While much of the country stocked up on toilet paper during the early days of the coronavirus pandemic, Robyn Rodriguez and her husband, Joshua Vang, invested in vegetable seeds.
They saw the pandemic as another consequence of the climate crisis and as symptomatic of something deeper than a widespread disease.
Rodriguez and Vang also lost their son during the pandemic. The sense of loss prompted them to launch the Reimagination Farm in Lake County in north-central California. Having opened Saturday, it will incorporate intergenerational farming techniques that draw from their Philippine and Hmong ancestries, along with local Native American Indigenous land knowledge.
“Loss just prompts you to want to live more fully, live more aligned with the things you say you want to do,” Rodriguez said.
Rodriguez and Vang are growing various flowers and vegetables — including lettuce, carrots, beets, cabbage, cucumbers, herbs and bok choy — on the farm. But it will also provide learning experiences, including programming to increase nature awareness and basic survival skills geared toward Black, indigenous and communities of color that have historically been deprived of the benefits of nature.
Rodriguez also reflected on how Philippine and Hmong communities have been dispossessed of land in their ancestral homelands because of colonization and war — both of which she said are deeply Western projects of domination: economic domination, political domination and military domination.
She added that the history of Filipinos’ early migration to the U.S. is deeply tied to industrial agriculture.
“There are lots of ways in which we’ve been severed from our relationship to the land through these histories. Then, internal colonization in many ways has also kind of dissuaded us from a connection to lands, along with structures of white supremacy,” she said. “I think that there is this notion in our culture as Filipinos that going back to the land is a backward step, that moving forward in one’s life is kind of modernizing and getting further and further away from the land.”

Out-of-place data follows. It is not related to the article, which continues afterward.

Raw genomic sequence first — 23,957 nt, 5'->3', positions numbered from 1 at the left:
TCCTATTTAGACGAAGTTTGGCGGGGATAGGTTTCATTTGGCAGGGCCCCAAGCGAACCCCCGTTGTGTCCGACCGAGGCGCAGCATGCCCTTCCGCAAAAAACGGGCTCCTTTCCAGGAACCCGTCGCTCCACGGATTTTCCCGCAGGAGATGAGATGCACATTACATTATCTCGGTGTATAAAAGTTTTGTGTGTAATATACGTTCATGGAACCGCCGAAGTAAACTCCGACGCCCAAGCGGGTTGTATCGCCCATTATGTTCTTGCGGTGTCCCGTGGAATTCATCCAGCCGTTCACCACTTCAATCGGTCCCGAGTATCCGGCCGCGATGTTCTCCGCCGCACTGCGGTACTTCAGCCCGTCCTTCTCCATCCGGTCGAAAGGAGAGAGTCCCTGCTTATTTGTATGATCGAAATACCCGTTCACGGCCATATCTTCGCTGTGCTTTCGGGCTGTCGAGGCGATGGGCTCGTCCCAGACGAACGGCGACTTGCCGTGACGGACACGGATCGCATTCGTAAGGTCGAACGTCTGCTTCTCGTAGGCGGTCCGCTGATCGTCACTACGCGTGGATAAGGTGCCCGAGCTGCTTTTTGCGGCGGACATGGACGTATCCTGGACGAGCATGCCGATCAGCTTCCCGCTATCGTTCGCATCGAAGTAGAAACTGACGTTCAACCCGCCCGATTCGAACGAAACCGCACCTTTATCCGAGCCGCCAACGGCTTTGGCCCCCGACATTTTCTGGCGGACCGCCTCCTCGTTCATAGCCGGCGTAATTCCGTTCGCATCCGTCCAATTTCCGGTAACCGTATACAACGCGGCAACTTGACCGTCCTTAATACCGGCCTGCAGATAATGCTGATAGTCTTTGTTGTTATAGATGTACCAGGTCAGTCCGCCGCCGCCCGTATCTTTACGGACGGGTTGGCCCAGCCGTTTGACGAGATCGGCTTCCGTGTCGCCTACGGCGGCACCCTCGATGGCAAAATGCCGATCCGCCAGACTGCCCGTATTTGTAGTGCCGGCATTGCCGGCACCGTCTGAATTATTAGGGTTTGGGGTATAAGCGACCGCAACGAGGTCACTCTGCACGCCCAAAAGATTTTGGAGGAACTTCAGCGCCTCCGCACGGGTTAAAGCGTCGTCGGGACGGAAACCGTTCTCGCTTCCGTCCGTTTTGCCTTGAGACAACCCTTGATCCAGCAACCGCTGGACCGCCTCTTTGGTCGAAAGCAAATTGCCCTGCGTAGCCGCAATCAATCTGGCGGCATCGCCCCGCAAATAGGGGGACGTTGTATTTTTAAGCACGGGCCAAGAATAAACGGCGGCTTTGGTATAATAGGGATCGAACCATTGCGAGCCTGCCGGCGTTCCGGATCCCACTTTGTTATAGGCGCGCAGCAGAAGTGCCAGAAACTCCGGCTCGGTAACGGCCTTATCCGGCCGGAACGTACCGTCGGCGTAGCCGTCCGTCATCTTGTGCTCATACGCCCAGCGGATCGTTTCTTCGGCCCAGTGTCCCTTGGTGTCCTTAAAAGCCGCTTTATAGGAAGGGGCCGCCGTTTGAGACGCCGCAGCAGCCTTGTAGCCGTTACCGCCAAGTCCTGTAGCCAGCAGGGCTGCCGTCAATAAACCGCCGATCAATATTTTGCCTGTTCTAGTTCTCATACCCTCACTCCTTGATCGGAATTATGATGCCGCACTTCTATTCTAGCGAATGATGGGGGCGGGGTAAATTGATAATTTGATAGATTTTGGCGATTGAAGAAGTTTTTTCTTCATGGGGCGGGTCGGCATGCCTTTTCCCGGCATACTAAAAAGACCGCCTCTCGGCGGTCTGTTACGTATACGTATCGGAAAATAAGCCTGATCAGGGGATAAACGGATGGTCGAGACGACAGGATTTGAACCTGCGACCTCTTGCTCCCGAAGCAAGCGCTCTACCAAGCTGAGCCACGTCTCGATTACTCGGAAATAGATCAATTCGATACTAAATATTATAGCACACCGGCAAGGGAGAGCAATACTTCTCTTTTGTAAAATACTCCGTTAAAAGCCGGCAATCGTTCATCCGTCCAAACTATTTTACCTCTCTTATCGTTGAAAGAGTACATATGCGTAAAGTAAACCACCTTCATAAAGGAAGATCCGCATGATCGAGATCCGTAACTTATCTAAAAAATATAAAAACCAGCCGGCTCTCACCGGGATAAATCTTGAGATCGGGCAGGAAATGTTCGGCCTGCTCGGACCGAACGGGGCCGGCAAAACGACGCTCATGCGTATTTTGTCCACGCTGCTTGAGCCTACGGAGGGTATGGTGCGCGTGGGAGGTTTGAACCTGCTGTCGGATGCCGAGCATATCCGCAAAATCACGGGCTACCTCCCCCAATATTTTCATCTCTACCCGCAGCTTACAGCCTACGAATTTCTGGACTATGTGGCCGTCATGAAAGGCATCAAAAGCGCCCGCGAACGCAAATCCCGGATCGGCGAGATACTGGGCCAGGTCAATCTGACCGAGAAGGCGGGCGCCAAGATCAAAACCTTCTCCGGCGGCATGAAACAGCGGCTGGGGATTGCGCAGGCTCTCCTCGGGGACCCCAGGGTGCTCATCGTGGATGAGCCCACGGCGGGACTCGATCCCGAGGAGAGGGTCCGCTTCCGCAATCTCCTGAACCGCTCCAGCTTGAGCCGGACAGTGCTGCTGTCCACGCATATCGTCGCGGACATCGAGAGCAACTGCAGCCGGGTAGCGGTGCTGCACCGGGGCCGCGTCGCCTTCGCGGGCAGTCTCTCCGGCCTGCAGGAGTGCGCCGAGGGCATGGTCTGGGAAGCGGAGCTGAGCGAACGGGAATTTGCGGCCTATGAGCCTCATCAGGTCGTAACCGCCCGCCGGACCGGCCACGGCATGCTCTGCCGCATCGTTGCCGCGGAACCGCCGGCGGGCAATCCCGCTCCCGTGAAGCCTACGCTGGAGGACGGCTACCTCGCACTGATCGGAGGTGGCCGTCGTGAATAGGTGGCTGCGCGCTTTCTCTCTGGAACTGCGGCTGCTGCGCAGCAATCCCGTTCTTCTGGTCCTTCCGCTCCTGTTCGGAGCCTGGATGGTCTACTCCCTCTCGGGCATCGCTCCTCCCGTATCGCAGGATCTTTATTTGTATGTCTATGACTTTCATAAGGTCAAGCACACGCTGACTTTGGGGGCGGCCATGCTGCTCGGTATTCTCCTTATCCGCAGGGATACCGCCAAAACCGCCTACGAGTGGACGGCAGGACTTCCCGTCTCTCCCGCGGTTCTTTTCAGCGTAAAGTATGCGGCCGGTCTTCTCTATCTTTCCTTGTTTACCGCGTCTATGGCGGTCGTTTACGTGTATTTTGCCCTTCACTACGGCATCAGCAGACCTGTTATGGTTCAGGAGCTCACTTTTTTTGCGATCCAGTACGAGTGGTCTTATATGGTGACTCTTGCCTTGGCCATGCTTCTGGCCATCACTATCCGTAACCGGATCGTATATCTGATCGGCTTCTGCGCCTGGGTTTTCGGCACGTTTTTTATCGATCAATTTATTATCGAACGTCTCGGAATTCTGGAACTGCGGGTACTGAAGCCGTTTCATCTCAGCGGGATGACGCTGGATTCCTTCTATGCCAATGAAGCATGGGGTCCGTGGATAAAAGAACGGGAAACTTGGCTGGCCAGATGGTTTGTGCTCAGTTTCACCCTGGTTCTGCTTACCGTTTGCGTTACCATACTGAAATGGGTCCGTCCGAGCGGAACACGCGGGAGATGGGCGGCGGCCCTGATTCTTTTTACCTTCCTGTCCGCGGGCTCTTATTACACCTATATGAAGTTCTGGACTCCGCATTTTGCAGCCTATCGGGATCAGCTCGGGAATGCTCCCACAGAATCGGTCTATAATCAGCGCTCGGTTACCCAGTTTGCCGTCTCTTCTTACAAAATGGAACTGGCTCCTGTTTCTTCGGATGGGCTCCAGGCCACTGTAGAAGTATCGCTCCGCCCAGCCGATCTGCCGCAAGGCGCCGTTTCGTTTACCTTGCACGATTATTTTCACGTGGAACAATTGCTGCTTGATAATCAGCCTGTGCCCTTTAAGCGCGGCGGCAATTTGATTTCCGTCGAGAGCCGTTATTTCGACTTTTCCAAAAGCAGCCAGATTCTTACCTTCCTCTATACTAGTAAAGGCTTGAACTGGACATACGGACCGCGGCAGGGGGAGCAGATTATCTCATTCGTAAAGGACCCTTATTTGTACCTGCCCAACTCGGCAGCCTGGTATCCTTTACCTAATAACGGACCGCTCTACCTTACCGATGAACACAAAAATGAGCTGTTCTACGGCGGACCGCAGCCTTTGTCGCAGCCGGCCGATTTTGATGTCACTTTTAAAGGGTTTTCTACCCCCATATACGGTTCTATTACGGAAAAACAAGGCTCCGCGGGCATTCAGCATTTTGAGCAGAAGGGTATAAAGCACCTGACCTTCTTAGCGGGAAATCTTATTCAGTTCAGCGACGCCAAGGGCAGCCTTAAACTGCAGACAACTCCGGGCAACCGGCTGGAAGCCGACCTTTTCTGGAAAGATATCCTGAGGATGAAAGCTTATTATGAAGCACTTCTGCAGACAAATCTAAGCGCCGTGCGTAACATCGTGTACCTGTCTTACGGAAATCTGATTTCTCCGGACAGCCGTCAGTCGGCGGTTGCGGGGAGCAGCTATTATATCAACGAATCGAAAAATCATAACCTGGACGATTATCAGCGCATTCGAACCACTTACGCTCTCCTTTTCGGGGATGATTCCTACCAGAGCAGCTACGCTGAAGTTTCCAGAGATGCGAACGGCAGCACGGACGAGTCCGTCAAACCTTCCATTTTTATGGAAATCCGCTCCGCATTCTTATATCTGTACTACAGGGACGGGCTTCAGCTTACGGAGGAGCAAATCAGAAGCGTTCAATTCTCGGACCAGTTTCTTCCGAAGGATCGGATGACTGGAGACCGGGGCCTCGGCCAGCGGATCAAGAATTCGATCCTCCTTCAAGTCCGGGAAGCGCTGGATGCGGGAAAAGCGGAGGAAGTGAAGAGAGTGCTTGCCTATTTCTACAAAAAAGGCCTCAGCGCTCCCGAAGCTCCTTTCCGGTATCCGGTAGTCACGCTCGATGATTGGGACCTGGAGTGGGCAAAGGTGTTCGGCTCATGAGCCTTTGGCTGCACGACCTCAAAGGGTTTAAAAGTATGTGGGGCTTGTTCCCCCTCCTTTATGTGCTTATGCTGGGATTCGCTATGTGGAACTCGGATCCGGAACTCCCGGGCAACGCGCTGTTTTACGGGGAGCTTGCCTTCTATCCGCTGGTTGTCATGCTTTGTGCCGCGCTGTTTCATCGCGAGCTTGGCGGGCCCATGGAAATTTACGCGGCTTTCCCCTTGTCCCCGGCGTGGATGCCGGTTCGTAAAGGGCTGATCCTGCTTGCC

Farming is mostly new to Rodriguez and Vang. Before she lived on the farm, Rodriguez spent decades in academia. Despite her accomplishments — including having become the first Filipina American chair of the Asian American studies department at the University of California, Davis, and the founding director of the UC Davis Bulosan Center for Filipino Studies — she left this year because she didn’t feel valued in the field. Still, Rodriguez has remained dedicated to teaching by creating independent online courses in Asian American history. And she and Vang also plan to provide on-site learning opportunities at the Reimagination Farm.
Rodriguez and Vang are learning about the approach they plan to take on their farm, which has its own unique ecology that is changing because of rising temperatures around the globe. But a central pillar to their approach will be implementing practices rooted in regeneration and non-extraction.
“We are trying to do the best we can to learn about regenerative approaches to farming, thinking about not just what the soil can give, but how we can leave the soil better than what we found it,” Rodriguez said. “In California, so much of the land — including the land here — has just been extracted from. Industrial agriculture has done that.”
Rodriguez and Vang — both of whom are self-described avid hikers — remembered being struck by how crowded trails were during the pandemic.
“Covid may have forced us as people to be distant from one another, and yet it also invited us to be differently connected and closely connected to nature and Mother Earth in a new way,” she said.
They hope people who visit their farm can be reminded of the types of outdoor moments people may have experienced during lockdown.
“We want this to be a space to get people back to the land, and we’re open about what that looks like,” Rodriguez said, “whether it’s just completely unstructured or people just come here and enjoy the land and just get in the dirt.”